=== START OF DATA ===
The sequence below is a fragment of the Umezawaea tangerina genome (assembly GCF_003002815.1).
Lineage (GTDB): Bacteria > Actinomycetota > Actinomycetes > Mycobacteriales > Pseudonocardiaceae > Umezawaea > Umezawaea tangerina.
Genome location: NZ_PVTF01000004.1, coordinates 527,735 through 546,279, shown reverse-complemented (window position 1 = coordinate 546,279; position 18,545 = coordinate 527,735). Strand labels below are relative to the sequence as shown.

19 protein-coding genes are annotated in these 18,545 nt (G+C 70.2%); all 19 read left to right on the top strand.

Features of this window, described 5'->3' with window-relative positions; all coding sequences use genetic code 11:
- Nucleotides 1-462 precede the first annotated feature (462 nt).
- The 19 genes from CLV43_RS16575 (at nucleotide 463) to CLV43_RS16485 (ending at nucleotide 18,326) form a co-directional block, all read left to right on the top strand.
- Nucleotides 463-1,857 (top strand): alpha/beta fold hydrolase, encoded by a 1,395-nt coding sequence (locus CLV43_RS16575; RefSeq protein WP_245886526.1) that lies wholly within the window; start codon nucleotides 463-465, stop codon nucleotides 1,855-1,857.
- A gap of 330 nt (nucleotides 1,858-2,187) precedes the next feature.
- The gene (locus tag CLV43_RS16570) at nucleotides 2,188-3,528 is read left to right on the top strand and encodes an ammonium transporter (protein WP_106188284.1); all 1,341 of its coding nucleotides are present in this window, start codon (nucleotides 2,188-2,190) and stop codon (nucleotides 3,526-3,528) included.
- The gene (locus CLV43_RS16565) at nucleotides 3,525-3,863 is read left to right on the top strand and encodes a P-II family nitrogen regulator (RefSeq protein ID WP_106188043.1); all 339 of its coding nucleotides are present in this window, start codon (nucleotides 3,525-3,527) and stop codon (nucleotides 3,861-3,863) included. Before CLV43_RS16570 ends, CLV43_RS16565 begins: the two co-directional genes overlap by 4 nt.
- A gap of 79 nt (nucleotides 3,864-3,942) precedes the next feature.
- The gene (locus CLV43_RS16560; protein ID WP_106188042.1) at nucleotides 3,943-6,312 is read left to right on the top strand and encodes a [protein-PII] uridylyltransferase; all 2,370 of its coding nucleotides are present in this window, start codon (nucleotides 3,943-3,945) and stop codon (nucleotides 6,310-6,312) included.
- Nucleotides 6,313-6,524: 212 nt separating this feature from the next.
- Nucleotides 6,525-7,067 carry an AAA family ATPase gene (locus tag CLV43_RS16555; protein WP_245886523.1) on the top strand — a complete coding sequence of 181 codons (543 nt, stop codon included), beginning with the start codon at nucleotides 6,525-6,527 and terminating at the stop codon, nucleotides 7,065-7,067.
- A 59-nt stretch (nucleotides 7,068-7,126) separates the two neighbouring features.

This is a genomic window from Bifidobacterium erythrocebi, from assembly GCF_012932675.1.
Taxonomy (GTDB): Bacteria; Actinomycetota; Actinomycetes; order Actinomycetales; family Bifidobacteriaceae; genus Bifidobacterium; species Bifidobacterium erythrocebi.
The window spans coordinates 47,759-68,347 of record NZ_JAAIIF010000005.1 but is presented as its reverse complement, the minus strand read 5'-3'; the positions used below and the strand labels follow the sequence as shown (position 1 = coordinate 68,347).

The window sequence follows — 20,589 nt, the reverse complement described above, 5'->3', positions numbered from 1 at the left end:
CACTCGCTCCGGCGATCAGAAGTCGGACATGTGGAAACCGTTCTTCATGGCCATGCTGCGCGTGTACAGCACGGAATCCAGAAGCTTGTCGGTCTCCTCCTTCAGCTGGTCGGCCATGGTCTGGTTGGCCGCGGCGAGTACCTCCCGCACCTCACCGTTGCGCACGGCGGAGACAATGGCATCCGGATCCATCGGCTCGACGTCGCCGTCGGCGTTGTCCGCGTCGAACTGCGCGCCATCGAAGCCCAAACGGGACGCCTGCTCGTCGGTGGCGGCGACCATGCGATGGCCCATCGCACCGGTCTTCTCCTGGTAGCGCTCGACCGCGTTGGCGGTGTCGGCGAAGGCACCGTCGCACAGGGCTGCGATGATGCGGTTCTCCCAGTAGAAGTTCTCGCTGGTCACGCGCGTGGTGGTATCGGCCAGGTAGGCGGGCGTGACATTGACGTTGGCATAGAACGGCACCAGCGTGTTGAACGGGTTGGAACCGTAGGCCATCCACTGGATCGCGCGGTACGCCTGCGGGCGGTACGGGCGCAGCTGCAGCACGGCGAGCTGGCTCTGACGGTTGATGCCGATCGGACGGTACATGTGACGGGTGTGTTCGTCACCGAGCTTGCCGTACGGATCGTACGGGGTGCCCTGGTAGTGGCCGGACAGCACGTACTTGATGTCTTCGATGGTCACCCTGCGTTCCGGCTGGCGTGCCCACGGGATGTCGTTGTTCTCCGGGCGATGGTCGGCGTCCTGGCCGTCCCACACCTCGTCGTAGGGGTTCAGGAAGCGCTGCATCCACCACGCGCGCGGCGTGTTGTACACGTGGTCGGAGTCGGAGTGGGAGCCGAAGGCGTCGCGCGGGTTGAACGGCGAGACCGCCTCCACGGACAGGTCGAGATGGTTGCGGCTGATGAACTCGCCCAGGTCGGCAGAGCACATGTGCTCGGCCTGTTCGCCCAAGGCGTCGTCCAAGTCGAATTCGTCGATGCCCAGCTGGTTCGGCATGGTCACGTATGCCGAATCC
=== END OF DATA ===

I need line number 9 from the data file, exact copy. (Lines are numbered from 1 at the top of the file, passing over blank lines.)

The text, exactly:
- A gap of 330 nt (nucleotides 1,858-2,187) precedes the next feature.